After hearing Faustus' illogical replies Augustine had his own great disappointment. He realized that his pride had caused him to rationalize and ignore fundamental realities. Embarrassed that his brilliance had not been enough to prevent such a gullibility to deception, he left the sect. 

We who left Adventism need not despair over our intelligence. Better men than we have been sucked into false religions. 

In our journeys of faith God path isn't always the shortest distance between two points. The  trip from Egypt to Canaan shouldn't have taken Israel more than a month and God had them wander for forty years. 

St. Augustine's experiences enriched his relationship with Christ in not only wisdom but in humility. As we look back upon our years in Adventism, do not consider them wasted. Do not regret them or hold resentment towards God for them. Do not chastise yourself for failing to outwit  or out think the Devil. God wasn't trying to humiliate you. There was an ultimate purpose.

Take comfort in the fact that the great saint and scholar Augustine had his own "Adventist" experience in the sect of Manichaeism. Just thank God He drew you out of it and brought you into His glorious light. The experience has brought you wisdom. 



6 comments:

John G said...

Thank you for this blog, Mrs. Beem.
I am a happy, faithful, loyal to Rome Catholic and I get pretty upset when I see SDAs lie about my faith.

Thank you for using your unique perspective to guide the misguided.

God bless.

John G.

Marcos David Torres said...

H Teresa!

Long time no speak! Just dropping by to say hello. Hope all is well.

Arik said...

This same Augustine was not against coersion and using the power of the state to suppress "dissenters", even arguing that some forms of persecution are just and right for the purpose of rehabilitation. I doubt his "wisdom" was from above.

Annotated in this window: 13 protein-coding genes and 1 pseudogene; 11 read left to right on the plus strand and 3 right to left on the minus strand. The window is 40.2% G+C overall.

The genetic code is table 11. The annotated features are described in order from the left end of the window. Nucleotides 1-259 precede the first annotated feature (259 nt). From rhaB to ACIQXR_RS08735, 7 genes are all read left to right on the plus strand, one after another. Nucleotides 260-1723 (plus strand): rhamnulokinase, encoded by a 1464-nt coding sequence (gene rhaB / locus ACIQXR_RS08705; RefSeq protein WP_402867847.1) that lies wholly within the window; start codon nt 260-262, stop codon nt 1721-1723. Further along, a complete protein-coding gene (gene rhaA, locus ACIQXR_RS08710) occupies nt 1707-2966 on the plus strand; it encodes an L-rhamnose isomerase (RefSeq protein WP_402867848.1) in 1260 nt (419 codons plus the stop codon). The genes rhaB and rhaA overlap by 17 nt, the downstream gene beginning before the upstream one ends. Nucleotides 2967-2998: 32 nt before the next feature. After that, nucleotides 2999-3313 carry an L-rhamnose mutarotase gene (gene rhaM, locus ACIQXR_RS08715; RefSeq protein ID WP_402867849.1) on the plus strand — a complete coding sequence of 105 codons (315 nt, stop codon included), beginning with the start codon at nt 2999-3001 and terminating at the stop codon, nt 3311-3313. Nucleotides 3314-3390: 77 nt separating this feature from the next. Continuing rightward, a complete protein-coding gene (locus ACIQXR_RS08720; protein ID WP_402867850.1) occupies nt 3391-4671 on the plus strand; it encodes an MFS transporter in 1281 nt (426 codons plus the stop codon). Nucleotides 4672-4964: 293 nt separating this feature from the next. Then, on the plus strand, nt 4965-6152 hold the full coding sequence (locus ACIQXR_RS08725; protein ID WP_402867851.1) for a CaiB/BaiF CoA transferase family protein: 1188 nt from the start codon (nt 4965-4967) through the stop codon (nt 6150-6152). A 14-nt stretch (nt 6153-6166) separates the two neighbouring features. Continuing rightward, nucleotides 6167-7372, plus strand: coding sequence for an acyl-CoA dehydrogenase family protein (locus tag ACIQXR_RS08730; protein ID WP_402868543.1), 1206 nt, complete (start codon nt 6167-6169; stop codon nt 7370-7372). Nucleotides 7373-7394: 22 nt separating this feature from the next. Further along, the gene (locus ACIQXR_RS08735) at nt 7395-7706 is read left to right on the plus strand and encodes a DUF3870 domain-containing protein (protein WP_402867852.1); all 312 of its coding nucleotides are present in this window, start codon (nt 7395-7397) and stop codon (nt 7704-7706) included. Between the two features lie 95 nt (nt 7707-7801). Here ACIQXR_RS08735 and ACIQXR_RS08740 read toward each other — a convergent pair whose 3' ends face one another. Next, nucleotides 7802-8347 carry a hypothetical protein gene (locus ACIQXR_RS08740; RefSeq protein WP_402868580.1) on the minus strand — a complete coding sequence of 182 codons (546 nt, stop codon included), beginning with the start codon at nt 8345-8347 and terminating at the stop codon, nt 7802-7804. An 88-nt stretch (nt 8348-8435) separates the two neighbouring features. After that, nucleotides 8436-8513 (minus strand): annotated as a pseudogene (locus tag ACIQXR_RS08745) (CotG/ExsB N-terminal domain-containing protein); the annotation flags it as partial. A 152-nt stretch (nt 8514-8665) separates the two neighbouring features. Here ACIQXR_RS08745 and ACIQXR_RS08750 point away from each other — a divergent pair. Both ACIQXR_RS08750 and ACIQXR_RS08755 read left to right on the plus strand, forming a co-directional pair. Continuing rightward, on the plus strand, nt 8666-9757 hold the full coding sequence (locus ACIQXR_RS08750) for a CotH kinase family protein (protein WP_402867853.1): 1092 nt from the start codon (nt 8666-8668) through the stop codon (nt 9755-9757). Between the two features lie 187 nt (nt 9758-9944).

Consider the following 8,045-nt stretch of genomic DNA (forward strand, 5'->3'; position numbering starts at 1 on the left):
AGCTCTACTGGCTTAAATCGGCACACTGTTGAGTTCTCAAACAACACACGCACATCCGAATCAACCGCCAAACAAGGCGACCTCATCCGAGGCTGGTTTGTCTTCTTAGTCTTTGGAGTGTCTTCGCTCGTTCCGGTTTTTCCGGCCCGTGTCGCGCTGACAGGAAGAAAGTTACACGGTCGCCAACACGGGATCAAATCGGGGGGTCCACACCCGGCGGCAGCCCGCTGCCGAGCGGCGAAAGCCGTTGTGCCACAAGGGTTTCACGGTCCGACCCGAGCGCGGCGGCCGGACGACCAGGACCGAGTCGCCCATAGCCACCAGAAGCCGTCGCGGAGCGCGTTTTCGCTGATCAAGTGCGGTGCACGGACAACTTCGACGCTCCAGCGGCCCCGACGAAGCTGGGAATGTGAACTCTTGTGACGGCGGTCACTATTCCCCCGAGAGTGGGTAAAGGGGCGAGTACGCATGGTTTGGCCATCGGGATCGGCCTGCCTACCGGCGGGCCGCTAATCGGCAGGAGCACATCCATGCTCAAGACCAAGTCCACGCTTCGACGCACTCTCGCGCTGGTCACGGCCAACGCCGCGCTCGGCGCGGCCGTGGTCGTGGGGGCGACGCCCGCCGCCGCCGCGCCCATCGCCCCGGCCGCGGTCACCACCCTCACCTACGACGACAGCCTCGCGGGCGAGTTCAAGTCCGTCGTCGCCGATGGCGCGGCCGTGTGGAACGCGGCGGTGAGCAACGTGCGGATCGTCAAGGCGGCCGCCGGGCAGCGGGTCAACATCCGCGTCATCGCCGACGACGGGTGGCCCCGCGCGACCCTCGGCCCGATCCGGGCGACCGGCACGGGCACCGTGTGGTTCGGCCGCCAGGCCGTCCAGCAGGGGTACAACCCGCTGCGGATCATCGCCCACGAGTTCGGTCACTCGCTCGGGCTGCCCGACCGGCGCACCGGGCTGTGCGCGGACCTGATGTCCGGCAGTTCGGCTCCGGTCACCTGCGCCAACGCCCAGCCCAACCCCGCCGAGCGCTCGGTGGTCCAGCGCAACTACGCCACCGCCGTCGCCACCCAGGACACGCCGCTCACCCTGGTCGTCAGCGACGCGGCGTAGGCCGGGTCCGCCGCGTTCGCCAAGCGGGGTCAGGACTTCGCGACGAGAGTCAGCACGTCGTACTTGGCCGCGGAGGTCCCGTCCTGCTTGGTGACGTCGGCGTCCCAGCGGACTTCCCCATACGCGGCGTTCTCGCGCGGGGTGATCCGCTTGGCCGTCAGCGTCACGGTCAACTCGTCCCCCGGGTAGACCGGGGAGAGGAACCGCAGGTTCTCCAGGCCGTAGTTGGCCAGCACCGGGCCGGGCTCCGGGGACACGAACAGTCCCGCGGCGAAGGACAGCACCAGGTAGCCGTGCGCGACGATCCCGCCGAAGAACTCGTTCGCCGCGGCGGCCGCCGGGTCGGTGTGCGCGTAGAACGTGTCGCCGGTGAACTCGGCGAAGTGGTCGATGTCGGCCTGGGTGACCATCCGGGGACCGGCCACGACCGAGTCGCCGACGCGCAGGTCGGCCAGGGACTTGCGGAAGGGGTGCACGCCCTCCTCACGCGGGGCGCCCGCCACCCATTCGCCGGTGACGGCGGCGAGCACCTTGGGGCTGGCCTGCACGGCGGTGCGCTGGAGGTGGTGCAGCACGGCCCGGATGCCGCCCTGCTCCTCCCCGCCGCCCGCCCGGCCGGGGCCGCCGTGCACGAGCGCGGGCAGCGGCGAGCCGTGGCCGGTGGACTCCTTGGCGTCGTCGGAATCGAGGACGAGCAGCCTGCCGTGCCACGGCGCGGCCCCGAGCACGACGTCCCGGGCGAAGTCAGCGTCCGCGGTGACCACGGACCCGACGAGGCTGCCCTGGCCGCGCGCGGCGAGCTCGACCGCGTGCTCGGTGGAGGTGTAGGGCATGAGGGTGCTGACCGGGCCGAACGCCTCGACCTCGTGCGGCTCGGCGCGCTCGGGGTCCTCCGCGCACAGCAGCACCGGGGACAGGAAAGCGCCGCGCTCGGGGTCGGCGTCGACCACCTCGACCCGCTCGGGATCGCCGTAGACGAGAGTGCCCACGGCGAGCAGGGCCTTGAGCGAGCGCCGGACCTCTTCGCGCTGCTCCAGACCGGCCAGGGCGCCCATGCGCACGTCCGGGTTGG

Charissa said...

Arik--this same Augustine was also a scoundrel who did all kinds of sinful things before coming to repentance. But he did come to repentance and serve God in his Church. Let's not nit-pick everything he did (or didn't) say. I am not familiar with this specific thing you mention to be able to speak to the validity of it, but that is really not the point of what Teresa was trying to convey here.

Mir S Tobom said...

I went to the official Ellen G. White estate website, did a search on St. Augustine, and found this:

The mother of Augustine prayed for her son’s conversion. She saw no evidence that the Spirit of God was impressing his heart, but she was not discouraged. She laid her finger upon the texts, presenting before God his own words, and pleaded as only a mother can. Her deep humiliation, her earnest importunities, her unwavering faith, prevailed, and the Lord gave her the desire of her heart. Today he is just as ready to listen to the petitions of his people. “His hand is not shortened that it cannot save, neither his ear heavy that it cannot hear;”

Teresa Beem said...

Yes! Jesus pours out His grace with such power when we seek Him diligently! St. Monica (St. Augustine's mother) is a saint because of her fervent prayers for her son. She is a great inspiration and example for all mothers. We should never give up on praying for our children.

St. Augustine finally left the cult and joined the Body of Christ. Amen!